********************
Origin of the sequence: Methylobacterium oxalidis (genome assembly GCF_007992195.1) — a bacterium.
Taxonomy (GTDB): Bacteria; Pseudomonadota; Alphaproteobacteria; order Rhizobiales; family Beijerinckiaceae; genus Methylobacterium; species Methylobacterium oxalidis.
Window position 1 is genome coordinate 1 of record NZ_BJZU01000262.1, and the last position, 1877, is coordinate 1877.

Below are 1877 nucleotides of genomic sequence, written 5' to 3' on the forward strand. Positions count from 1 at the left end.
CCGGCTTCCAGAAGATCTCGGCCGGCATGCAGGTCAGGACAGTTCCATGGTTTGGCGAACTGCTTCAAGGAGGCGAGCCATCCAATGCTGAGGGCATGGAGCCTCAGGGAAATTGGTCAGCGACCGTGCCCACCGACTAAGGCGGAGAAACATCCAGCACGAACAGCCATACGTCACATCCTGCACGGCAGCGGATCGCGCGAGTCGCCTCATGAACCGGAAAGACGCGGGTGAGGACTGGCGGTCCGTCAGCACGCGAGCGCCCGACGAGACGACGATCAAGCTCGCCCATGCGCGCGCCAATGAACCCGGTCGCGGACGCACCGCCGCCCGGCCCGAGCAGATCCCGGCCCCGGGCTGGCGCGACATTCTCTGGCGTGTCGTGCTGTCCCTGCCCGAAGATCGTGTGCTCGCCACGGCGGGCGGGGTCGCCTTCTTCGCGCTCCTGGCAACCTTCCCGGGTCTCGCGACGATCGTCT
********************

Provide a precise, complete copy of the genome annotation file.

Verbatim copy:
Origin of the sequence: Methylobacterium oxalidis (genome assembly GCF_007992195.1) — a bacterium.
Taxonomy (GTDB): Bacteria; Pseudomonadota; Alphaproteobacteria; order Rhizobiales; family Beijerinckiaceae; genus Methylobacterium; species Methylobacterium oxalidis.
Window position 1 is genome coordinate 1 of record NZ_BJZU01000262.1, and the last position, 1877, is coordinate 1877.

Below are 1877 nucleotides of genomic sequence, written 5' to 3' on the forward strand. Positions count from 1 at the left end.
CCGGCTTCCAGAAGATCTCGGCCGGCATGCAGGTCAGGACAGTTCCATGGTTTGGCGAACTGCTTCAAGGAGGCGAGCCATCCAATGCTGAGGGCATGGAGCCTCAGGGAAATTGGTCAGCGACCGTGCCCACCGACTAAGGCGGAGAAACATCCAGCACGAACAGCCATACGTCACATCCTGCACGGCAGCGGATCGCGCGAGTCGCCTCATGAACCGGAAAGACGCGGGTGAGGACTGGCGGTCCGTCAGCACGCGAGCGCCCGACGAGACGACGATCAAGCTCGCCCATGCGCGCGCCAATGAACCCGGTCGCGGACGCACCGCCGCCCGGCCCGAGCAGATCCCGGCCCCGGGCTGGCGCGACATTCTCTGGCGTGTCGTGCTGTCCCTGCCCGAAGATCGTGTGCTCGCCACGGCGGGCGGGGTCGCCTTCTTCGCGCTCCTGGCAACCTTCCCGGGTCTCGCGACGATCGTCT